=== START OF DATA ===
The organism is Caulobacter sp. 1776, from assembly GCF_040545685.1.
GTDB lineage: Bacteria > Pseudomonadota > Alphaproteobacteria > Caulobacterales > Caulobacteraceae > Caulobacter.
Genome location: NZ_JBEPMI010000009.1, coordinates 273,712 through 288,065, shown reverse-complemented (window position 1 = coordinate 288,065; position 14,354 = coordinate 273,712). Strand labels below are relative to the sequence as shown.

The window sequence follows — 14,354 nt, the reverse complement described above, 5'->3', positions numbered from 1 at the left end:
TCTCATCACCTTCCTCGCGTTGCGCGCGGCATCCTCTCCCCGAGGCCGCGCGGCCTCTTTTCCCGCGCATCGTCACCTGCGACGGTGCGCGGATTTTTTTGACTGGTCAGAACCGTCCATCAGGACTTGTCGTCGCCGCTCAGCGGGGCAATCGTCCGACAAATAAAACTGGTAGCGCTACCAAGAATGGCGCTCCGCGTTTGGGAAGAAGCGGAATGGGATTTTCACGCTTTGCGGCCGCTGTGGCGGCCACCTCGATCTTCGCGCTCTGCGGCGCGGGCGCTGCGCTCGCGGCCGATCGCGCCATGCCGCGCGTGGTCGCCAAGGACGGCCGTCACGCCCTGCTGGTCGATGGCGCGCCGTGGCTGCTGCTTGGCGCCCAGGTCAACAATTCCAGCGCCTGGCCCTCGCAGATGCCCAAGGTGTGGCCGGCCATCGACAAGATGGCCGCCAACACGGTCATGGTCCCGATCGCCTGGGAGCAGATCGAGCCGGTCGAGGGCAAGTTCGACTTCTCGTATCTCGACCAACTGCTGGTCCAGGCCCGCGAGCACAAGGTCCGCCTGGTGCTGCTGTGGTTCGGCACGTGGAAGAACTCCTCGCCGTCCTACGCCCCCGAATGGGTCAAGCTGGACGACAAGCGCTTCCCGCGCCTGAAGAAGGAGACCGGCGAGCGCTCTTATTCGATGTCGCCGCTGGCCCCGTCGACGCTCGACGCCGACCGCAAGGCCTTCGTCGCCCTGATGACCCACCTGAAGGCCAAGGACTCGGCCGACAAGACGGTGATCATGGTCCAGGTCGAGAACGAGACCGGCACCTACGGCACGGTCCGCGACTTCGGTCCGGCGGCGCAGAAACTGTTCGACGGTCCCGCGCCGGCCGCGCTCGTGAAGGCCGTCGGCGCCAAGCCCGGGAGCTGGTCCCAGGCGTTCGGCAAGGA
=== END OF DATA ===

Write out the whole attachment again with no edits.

The organism is Caulobacter sp. 1776, from assembly GCF_040545685.1.
GTDB lineage: Bacteria > Pseudomonadota > Alphaproteobacteria > Caulobacterales > Caulobacteraceae > Caulobacter.
Genome location: NZ_JBEPMI010000009.1, coordinates 273,712 through 288,065, shown reverse-complemented (window position 1 = coordinate 288,065; position 14,354 = coordinate 273,712). Strand labels below are relative to the sequence as shown.

The window sequence follows — 14,354 nt, the reverse complement described above, 5'->3', positions numbered from 1 at the left end:
TCTCATCACCTTCCTCGCGTTGCGCGCGGCATCCTCTCCCCGAGGCCGCGCGGCCTCTTTTCCCGCGCATCGTCACCTGCGACGGTGCGCGGATTTTTTTGACTGGTCAGAACCGTCCATCAGGACTTGTCGTCGCCGCTCAGCGGGGCAATCGTCCGACAAATAAAACTGGTAGCGCTACCAAGAATGGCGCTCCGCGTTTGGGAAGAAGCGGAATGGGATTTTCACGCTTTGCGGCCGCTGTGGCGGCCACCTCGATCTTCGCGCTCTGCGGCGCGGGCGCTGCGCTCGCGGCCGATCGCGCCATGCCGCGCGTGGTCGCCAAGGACGGCCGTCACGCCCTGCTGGTCGATGGCGCGCCGTGGCTGCTGCTTGGCGCCCAGGTCAACAATTCCAGCGCCTGGCCCTCGCAGATGCCCAAGGTGTGGCCGGCCATCGACAAGATGGCCGCCAACACGGTCATGGTCCCGATCGCCTGGGAGCAGATCGAGCCGGTCGAGGGCAAGTTCGACTTCTCGTATCTCGACCAACTGCTGGTCCAGGCCCGCGAGCACAAGGTCCGCCTGGTGCTGCTGTGGTTCGGCACGTGGAAGAACTCCTCGCCGTCCTACGCCCCCGAATGGGTCAAGCTGGACGACAAGCGCTTCCCGCGCCTGAAGAAGGAGACCGGCGAGCGCTCTTATTCGATGTCGCCGCTGGCCCCGTCGACGCTCGACGCCGACCGCAAGGCCTTCGTCGCCCTGATGACCCACCTGAAGGCCAAGGACTCGGCCGACAAGACGGTGATCATGGTCCAGGTCGAGAACGAGACCGGCACCTACGGCACGGTCCGCGACTTCGGTCCGGCGGCGCAGAAACTGTTCGACGGTCCCGCGCCGGCCGCGCTCGTGAAGGCCGTCGGCGCCAAGCCCGGGAGCTGGTCCCAGGCGTTCGGCAAGGA